The games are set in the middle of a long running war between the Terran Confederation and the Kilrathi, a race of humanoid cat aliens that are hell-bent on conquering humanity. You start off in the first game as a nameless rookie assigned to the fighter wing of the carrier the Tiger’s Claw. Despite your inexperience however, you quickly establish yourself as an ace and help to carry your forces to victory in the ongoing Vega campaign. The story in the first game is nothing to write home about. It’s decently told, to be sure, possessing branching paths and likable characters whom you’ll strive to protect in combat, but it’s also feels ultimately basic, serving mostly just to give some context to the game’s combat missions.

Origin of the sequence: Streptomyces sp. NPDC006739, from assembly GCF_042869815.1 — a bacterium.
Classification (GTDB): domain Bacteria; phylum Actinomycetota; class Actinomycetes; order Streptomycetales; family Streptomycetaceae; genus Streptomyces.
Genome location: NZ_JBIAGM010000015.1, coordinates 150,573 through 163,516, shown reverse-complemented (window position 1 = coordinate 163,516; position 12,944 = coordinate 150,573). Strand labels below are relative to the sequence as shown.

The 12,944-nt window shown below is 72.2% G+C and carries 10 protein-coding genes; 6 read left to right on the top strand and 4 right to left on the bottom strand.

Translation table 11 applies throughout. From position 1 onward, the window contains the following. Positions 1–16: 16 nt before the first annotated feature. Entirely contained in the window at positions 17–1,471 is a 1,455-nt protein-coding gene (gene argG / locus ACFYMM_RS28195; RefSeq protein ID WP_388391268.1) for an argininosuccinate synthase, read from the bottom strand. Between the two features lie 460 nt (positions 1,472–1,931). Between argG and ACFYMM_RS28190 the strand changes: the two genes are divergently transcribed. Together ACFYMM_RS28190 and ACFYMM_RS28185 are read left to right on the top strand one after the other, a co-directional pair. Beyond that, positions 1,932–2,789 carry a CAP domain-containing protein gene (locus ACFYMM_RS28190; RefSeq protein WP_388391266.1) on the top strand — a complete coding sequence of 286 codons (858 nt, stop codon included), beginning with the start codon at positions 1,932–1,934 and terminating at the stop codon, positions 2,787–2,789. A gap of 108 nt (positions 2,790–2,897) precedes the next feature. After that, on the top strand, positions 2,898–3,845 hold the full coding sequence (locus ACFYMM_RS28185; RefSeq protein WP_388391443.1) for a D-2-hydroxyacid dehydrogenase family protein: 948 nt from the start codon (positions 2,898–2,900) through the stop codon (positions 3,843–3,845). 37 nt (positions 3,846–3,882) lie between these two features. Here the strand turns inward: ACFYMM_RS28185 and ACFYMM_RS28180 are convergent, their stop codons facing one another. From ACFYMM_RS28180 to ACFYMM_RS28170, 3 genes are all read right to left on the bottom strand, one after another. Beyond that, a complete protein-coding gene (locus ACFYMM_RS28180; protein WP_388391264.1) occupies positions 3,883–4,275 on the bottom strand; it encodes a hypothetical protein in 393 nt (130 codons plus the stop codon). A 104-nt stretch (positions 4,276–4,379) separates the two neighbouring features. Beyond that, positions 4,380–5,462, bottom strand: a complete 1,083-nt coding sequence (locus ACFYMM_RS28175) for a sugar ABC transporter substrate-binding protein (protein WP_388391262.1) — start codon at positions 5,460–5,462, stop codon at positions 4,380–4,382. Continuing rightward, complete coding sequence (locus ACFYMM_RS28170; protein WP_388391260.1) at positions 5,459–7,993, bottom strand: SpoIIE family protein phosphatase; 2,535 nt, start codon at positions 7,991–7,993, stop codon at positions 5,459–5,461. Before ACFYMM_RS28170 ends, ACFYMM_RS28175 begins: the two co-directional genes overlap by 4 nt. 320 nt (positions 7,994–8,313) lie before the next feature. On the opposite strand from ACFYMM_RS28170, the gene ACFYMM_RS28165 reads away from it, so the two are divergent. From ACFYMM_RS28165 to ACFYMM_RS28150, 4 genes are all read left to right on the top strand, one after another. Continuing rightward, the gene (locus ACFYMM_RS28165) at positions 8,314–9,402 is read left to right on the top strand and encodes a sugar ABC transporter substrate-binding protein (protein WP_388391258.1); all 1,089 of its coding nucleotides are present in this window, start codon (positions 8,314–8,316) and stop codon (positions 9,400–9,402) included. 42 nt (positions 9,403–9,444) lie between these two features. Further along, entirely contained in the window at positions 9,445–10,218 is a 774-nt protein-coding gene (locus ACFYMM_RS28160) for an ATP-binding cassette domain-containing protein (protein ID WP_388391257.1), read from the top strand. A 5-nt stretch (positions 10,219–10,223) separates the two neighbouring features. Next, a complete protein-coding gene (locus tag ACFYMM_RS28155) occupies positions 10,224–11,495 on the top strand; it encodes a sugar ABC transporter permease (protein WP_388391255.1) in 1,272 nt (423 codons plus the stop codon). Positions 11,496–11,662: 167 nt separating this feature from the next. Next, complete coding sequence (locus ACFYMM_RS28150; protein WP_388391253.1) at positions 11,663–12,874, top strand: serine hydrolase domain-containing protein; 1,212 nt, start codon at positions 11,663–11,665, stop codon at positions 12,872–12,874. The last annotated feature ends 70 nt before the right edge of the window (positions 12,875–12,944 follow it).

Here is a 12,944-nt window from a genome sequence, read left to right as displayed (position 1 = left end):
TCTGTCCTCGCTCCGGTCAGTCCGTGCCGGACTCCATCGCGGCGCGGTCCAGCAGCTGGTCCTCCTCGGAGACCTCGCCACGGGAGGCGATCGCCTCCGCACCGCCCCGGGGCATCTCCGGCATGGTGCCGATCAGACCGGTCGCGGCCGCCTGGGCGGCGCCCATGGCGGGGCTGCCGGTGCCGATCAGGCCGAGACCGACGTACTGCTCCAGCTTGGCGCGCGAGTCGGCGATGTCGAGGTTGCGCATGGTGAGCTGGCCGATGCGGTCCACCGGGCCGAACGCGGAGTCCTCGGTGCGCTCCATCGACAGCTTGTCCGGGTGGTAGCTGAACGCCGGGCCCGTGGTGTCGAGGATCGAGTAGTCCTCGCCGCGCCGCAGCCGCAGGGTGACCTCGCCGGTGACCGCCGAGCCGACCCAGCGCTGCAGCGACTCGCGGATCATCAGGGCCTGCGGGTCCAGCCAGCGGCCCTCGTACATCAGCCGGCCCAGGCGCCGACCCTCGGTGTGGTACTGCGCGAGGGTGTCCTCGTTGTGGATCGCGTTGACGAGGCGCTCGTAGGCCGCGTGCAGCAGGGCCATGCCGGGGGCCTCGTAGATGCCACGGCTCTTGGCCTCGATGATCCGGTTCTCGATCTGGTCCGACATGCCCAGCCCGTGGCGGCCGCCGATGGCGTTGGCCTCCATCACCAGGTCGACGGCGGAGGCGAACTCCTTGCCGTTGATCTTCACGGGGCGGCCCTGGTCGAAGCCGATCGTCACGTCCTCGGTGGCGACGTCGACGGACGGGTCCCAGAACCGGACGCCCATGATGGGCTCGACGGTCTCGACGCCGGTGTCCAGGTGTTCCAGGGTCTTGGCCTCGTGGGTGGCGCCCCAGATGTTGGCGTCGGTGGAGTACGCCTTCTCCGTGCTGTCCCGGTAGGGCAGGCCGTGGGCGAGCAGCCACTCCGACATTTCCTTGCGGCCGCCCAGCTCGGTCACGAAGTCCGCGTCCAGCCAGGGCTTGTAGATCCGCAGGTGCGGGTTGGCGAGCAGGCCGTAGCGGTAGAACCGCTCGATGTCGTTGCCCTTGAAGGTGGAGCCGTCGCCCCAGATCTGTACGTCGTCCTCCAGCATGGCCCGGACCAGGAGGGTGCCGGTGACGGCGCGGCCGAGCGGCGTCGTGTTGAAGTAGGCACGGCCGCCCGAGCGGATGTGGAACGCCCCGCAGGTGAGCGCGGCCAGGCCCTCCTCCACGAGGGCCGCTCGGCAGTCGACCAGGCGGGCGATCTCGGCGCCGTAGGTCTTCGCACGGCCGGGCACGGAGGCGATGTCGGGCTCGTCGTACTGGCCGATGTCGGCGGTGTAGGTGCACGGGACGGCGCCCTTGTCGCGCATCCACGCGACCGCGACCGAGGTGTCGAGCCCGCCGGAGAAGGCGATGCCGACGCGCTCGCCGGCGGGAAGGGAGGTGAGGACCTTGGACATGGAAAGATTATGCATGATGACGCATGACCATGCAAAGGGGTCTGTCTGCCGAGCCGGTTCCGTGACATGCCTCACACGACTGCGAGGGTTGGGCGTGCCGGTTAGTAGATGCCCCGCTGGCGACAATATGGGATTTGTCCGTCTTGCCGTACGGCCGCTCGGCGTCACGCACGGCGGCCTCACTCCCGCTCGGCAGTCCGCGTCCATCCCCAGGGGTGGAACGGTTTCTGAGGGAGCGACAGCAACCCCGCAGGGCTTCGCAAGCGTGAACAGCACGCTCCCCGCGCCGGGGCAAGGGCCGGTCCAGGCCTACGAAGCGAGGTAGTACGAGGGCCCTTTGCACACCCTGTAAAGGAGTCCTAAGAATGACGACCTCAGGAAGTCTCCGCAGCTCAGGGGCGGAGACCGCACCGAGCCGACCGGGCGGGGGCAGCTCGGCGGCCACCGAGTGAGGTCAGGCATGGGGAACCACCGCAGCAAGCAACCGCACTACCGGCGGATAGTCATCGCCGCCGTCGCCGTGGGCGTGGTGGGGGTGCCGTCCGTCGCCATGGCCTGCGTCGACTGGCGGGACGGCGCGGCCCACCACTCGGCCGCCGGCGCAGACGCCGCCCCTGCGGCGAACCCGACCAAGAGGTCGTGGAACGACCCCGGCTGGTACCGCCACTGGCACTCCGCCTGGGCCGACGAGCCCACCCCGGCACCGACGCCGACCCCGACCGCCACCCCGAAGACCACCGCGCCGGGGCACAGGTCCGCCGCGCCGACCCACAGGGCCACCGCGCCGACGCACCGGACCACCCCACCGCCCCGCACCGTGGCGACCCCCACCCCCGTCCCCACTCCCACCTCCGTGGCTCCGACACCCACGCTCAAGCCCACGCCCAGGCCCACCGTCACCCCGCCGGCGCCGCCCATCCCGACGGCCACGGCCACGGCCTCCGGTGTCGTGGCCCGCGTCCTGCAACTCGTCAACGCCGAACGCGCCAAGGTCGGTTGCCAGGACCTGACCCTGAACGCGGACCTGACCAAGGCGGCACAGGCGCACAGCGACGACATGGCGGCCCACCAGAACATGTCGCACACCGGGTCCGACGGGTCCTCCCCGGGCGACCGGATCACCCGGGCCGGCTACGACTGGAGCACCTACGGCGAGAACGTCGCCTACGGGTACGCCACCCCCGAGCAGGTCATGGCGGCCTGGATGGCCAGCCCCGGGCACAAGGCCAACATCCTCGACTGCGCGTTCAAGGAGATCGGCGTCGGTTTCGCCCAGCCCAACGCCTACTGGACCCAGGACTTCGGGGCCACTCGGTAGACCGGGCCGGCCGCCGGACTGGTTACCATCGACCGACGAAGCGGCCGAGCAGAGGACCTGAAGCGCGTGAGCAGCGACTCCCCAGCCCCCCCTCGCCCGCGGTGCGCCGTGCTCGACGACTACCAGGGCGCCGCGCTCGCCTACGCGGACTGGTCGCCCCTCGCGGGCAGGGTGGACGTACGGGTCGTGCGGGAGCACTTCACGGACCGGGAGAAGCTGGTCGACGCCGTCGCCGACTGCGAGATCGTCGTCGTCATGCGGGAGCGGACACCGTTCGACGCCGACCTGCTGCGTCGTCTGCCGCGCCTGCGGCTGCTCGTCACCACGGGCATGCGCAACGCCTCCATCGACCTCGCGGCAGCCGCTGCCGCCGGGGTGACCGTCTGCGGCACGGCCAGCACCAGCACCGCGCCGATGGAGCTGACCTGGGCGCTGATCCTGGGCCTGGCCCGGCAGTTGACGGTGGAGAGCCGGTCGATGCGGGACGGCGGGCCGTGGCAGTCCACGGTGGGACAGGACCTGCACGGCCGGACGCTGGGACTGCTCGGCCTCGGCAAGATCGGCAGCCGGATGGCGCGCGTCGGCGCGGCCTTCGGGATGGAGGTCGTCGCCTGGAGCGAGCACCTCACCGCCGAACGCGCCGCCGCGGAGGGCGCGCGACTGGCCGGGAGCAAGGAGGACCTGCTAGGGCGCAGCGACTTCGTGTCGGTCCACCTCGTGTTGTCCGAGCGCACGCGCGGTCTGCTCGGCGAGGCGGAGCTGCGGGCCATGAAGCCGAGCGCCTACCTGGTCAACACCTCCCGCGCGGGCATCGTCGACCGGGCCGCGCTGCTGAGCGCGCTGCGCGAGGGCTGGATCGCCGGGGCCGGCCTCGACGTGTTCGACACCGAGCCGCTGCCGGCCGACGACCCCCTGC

If a good narrative is what you’re looking for, Wing Commander 2 pretty much ups the ante in every conceivable way. It begins with the hero of the first game (eventually named Christopher Blair in Wing Commander 3 being accused of desertion leading to the destruction of the Tiger’s Claw. Disgraced and left to rot aboard a backwater space station for ten years, he’s eventually drawn back into the war, joining the fighter compliment of the Concordia, a new advanced carrier. The story is leagues more involved than the first game’s, using the space between combat missions to weave a narrative involving redemption, mystery, revenge and romance alongside themes of war. It also just really delivers on the idea that your character, once a renowned hero, is now a mistrusted underdog. There is this constant aura of adversity surrounding your every action. People want you to fail. This, coupled with the gradual peeling back of the game’s mystery plot makes for a great, vindicating climax.